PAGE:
WE TEND to forget when recalling the horrors of the First World War that most young men who went to fight in the first two years were volunteers.
They weren’t forced to go, but they answered the call, and hundreds of thousands of them never returned.
One of these was 24-year-old Thomas Hirst, of Dewsbury, who was killed on the first day of the Battle of the Somme in 1916.
The life of Thomas is currently being researched by his great nephew, Stephen Walker, of Birstall, whose mother, the late Mrs Jane Walker, was Thomas’s niece.
Thomas, an old boy of Batley Grammar School, was the son of Henry and Clara Hirst, of Crackenedge, Dewsbury, where Thomas was born.
In 1915, Thomas married Elsie Lumb, of Batley Carr, but tragically she died six months later at the age of 22 from tuberculosis, which she contracted shortly after their marriage.
Following her death, Thomas signed up, and newspaper accounts of his death state this was why he had enlisted.
The details of the brief lives and tragic deaths of this young couple only came to light last year when Stephen’s mother passed away.
It was while he was sorting through her papers that he came across an old photograph of two soldiers in World War One uniforms.
He had no idea who they were because his mother had never spoken of them, but fortunately their names were written on the back.
Stephen said: “I managed to find out something of Thomas’s early background.
“In the 1901 Census, Thomas, then aged eight, was living with his parents at 5 Longlands Road, Staincliffe, Dewsbury. In the 1911 Census Thomas was 18, still single and living with his widowed mother in Leeds, his father, a wool and flock merchant, having died in 1904.
“His occupation was described as a clerk in a wholesale grocery firm and his brother Arthur (the other soldier in the photograph) was 14 and working as a trimmer at a wholesale clothiers.
“In the interim I discovered Thomas had attended Batley Grammar School, but for some reason his name is not on the school’s Roll of Honour.”
Further research revealed Thomas had later worked as warehouseman for Mr Harry Carter, a rag merchant in Batley Carr.
In 1915, the registration of Thomas’s marriage to Elsie described him as a rag auctioneer’s clerk at Messrs Eastwood and Nephew in Dewsbury.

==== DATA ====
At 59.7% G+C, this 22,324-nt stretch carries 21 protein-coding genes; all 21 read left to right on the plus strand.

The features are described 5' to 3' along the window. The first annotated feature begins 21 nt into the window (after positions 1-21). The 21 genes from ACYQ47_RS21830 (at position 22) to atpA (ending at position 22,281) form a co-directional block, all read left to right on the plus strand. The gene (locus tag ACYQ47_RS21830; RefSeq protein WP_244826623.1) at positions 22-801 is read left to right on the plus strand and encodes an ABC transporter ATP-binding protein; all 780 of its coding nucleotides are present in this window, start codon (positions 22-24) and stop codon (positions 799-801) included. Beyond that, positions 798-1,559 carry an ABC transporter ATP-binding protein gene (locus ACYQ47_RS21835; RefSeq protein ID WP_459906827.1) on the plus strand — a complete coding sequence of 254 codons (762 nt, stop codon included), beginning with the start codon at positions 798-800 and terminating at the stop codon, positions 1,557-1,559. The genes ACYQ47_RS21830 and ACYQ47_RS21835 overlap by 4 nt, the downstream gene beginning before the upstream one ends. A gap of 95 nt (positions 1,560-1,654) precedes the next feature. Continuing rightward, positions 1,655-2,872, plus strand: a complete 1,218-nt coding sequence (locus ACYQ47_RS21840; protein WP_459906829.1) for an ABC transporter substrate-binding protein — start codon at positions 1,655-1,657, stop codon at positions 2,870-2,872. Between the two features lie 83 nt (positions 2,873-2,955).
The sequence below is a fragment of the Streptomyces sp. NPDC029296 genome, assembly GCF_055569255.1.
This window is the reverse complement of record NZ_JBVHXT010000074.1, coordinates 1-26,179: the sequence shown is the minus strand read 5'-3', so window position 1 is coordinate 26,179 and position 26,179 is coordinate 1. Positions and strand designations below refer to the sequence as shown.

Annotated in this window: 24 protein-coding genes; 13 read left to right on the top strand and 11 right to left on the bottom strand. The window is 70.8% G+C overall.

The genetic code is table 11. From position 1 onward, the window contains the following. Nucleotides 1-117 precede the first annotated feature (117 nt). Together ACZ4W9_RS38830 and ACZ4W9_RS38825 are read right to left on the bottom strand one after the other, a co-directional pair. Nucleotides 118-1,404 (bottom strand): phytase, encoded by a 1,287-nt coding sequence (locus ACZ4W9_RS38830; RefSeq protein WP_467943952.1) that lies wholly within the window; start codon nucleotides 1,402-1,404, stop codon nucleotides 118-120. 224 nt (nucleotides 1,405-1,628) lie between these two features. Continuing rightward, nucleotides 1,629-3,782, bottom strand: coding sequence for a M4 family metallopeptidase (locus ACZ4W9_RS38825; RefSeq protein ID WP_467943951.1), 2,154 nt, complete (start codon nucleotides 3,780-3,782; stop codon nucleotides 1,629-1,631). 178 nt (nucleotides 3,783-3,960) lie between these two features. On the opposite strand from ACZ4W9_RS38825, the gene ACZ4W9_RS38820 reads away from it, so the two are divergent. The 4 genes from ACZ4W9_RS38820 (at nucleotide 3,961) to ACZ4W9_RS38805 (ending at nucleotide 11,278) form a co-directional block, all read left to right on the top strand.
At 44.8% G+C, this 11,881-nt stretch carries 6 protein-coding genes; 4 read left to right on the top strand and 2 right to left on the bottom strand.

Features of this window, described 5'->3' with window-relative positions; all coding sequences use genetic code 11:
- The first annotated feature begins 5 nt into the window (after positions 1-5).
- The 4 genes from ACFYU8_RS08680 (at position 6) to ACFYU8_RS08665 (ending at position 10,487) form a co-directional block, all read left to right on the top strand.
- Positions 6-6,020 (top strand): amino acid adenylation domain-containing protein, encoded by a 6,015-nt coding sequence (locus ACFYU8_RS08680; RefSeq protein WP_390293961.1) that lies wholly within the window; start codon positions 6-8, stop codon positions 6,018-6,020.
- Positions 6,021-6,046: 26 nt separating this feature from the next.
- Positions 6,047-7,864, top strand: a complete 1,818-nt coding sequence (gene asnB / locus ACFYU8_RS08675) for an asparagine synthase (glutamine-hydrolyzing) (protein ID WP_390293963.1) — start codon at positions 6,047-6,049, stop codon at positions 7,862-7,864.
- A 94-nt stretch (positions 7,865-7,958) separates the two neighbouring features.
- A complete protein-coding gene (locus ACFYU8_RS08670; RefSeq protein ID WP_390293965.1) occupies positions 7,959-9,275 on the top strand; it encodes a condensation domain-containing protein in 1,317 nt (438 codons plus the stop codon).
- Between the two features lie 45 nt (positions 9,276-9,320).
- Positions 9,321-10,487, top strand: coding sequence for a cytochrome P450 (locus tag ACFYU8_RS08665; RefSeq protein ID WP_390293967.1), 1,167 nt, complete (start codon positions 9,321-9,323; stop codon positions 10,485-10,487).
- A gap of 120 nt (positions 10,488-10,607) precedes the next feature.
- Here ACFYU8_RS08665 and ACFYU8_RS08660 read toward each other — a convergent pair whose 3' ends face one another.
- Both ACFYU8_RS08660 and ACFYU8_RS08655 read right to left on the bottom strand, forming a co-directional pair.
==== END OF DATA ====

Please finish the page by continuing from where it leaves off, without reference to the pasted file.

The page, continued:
Thomas worshipped at the Batley Carr Primitive Methodist Church, where he was christened, and Stephen believes this could have been where he met his wife.
Thomas and Elsie were married at the little Batley Carr chapel, now demolished, on 8th May 1915.
Thomas was 23 years old and living at 7 Hope Street, Dewsbury, Elsie was 22, living at 11 King Street, Batley Carr.
Elsie had worked as a forewoman at a Batley Carr rag merchants, and Stephen thinks the couple may also have met through their work, both having worked in the textile industry and in premises within close proximity in Batley Carr.
Newspaper accounts of Thomas’s death mention they had only been married a few months when Elsie died, and speculated this was why the heart-broken Thomas had gone to fight.
Thomas enlisted in November 1915; joining the 9th Battalion of the Kings Own Yorkshire Light Infantry, and was a signaller.
He disembarked in France in May of 1916 and was killed by a shell on the first day of the Battle of the Somme on July 1st 1916.
His body was never found but he is remembered on the Thiepval Memorial and also on both war memorials in Batley and Dewsbury.
Thomas’s father, Henry Hirst, was buried in Dewsbury Cemetery, and later his family added on his gravestone, the following details of Thomas’s death:
“Also Thomas, the beloved son of Clara and the late Henry Hirst, killed in action July 1st 1916. He did his duty.”
The life of Thomas’s younger brother Arthur has been more difficult for Stephen to research because little is recorded of those who came home from the war.
But he has discovered that he was born in 1897 in Batley, and that in 1911 he was a trimmer in a wholesale clothing firm.
Arthur and Thomas’s sister Florence, Stephen’s grandmother, was an assistant teacher, which indicates that following their father’s death, all the grown up children were working to help supplement the family income.
Stephen hasn’t been able to discover anything of Arthur’s war record, but he did find among his mother’s possessions, a postcard he sent to relatives from France in 1918.
In 1919, Arthur married Ivy Gray at Dewsbury Parish Church and this is where Stephen’s research into Arthur’s life ends.
Arthur was only 17 at the beginning of the war, but he came home and married. Although Stephen knows nothing more of his life, he hopes that he and his wife had a happy life.
Stephen, who used to be a lecturer at Dewsbury College, also hopes there may be some readers locally who may know something more about these soldier brothers and would be willing to contact him.
If you can help him contact me at firstname.lastname@example.org and I will pass on any information you give me.